* Euro zone periphery govt bond yields tmsnrt.rs/2ii2Bqr
LONDON, Sept 22 (Reuters) - Italy’s borrowing costs fell on Tuesday towards their lowest levels in seven months on a perceived reduction in political risk as right-wing opposition leader Matteo Salvini failed to make the breakthroughs he had hoped for in regional elections.
The results of the Sept. 20-21 vote, released late on Monday, were a boost to the fragile coalition government which is battling with the economic slump sparked by the coronavirus.
Italy’s 10-year bond yield was last down 2.5 basis points at 0.92%, hovering near a seven-month low touched on Monday at 0.90%.
The closely-watched 10-year yield gap over safe-haven Germany hovered around 143 basis points, having tightened to one-month lows late the previous session.
“The overall result of the regional elections in Italy is a clear positive and puts political risk in the back seat for the next few weeks, in our view,” analysts at UniCredit said in a note.
New supply from Germany and the Netherlands later this session put some upward pressure on bond yields elsewhere in the single-currency bloc.
Germany is scheduled to sell five billion euros of two-year bonds and the Netherlands is due to auction a new 30-year bond.
Still, any selling pressure in European bonds was largely offset by demand for safe-haven assets in the face of growing concern about a rise in coronavirus cases in Europe.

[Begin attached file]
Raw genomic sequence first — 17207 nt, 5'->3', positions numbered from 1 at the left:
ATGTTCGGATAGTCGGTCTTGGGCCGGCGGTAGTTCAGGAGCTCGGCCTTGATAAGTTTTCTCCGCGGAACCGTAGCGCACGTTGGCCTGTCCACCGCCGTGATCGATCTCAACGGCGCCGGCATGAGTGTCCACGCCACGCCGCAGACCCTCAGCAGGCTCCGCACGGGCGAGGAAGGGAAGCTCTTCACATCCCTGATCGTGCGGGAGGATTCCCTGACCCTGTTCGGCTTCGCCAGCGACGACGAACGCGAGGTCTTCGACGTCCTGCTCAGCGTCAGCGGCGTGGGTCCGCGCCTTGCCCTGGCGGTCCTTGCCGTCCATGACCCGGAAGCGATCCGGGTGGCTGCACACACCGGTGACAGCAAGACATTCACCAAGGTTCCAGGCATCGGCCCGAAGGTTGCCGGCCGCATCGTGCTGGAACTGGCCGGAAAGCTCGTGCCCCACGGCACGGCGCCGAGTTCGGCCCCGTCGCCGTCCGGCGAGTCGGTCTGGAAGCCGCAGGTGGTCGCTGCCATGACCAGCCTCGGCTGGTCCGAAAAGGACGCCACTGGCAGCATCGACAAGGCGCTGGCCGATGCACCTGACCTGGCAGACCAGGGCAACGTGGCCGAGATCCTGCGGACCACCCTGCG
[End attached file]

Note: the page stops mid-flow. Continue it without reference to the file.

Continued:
Germany’s benchmark 10-year bond yield was steady at -0.52% , not far off Monday’s six-week low of -0.54%.
“The virus picture has become much more negative in the global north, renewing risk of lockdowns, and cementing the reality that this is a situation that will continue to dog businesses and economies into the longer-term,” said Mizuho rates strategist Henry Occleston.
Dovish comments from the European Central Bank have also supported euro area bond markets, with ECB chief Christine Lagarde saying on Monday the bank is attentive to euro strength.
Investors’ expectations for an ECB rate cut next year have risen in recent sessions, with money markets now fully pricing in a 10 bps rate reduction by July next year.
Reporting by Dhara Ranasinghe; Editing by Andrew Cawthorne
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